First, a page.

Due to the demands of industrial efficiency, monochromatic cinema betrayed human vision and predominated for most of the medium’s first six decades before losing out to a series of evolving color processes. Like so many other norms (square aspect ratios, 16mm grain, emulsion scratches) of the various predigital eras, there’s been a resurgence of black and white recently. The most curious subgroup of modern B&W films are those shot and initially released in color. So far these cuts have found find their way to DVD bonus disks or the odd limited theatrical re-release with fresh subtitles like Logan Noir (2017) and Mad Max: Fury Road: Black and Chrome Edition (2015/2017). So what is gained by losing color? As Johnny Mnemonic (1995/2021) director Robert Longo told this very website, desaturation can make a would-be blockbuster look “like a shitty million-dollar movie.” Beyond the sheen of a good bargain, the re-releases draw our focus directly to a film’s staging and tonal depth. In everyday experience, color dominates the way the typically-sighted register most visual experience. At the movies, it adds a seductive verisimilitude (when not deployed expressionistically) that makes us just the smallest bit more passive. When it’s scrubbed off, we’re left with an uncanny and unconsciously intriguing facsimile of the world we know.
In Frank Darabont’s black-and-white version of The Mist (2007), the writer-director milks the evil-twin tendencies of horror films: concealment and display. “That’s not ordinary mist,” says Thomas Jane’s everyman to a group of Mainers who’ve barricaded themselves in a supermarket to avoid the violence concealed by an encroaching white fog. It’s full of Lovecraftian monsters that Darabont shamelessly pulls in and out of full view. The mist is an inversion of foreboding dark, a white abyss that could contain anything. Its mystery is punctured whenever the film’s CG bestiary emerges with tentacles and lacerating webs to devour a who’s who of character actors, including Marcia Gay Harden, Toby Jones, William Sadler, and Jeffrey DeMunn. The creature effects have aged better in black and white, as nearly all digital spectacle would. Darabont shows and withholds based on the script’s video-game rhythm of stages and boss fights, and ultimately strikes a perfect balance between putting all the studio’s money onscreen and the tantalizing suggestion of even greater horrors buried in that undulating whiteness.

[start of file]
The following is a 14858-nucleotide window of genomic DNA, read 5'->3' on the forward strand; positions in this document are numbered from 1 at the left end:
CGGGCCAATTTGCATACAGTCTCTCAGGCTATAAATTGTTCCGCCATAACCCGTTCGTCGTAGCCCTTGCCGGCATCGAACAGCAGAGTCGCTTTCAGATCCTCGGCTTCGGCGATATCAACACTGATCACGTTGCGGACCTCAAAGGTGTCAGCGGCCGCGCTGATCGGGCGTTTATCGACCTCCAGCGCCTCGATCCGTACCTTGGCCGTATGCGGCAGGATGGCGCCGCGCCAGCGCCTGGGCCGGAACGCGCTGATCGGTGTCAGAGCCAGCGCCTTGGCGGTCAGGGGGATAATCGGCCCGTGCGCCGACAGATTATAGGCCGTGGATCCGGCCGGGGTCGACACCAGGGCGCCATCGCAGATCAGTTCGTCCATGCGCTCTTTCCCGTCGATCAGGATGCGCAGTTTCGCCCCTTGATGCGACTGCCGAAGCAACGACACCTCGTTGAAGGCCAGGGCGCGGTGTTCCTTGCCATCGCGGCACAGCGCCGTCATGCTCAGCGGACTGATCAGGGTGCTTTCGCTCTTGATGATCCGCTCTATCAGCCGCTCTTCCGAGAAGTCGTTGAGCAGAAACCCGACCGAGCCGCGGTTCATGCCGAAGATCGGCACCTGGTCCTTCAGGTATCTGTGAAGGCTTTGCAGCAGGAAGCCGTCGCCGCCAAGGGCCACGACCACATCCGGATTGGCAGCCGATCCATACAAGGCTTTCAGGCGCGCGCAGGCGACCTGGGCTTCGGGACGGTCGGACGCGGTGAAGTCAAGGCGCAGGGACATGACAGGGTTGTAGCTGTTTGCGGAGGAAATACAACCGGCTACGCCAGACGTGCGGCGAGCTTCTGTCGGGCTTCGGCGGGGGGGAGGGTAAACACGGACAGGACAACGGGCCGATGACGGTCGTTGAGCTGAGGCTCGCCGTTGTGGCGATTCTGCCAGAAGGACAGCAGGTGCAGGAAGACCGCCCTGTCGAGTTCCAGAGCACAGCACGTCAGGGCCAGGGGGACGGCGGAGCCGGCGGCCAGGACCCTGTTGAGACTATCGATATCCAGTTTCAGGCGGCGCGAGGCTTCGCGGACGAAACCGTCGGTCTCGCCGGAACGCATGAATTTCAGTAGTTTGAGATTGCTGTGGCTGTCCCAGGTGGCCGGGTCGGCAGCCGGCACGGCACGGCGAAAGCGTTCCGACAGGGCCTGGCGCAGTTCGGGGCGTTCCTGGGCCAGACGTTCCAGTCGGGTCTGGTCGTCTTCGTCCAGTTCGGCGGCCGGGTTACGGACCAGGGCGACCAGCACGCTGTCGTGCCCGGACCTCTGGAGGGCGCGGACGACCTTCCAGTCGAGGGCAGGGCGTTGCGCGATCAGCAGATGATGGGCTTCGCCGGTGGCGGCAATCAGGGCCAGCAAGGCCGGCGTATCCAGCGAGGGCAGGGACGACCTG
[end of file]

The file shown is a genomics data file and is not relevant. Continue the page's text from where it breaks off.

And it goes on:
If nothing else (and there’s plenty else) The Mist is required viewing for the psychological brutality of its ending. I owe you a debt of gratitude if you can name a widely released Hollywood entertainment with a more immediately bleak finale. No details here, other than it contains Thomas Jane’s agonized howl, an undignified and chaotic sound that makes you realize how rare the plausible male scream is at the movies.
The Mist (Black & White version) screens tonight and tomorrow, September 9 and 10, at Nitehawk Williamsburg.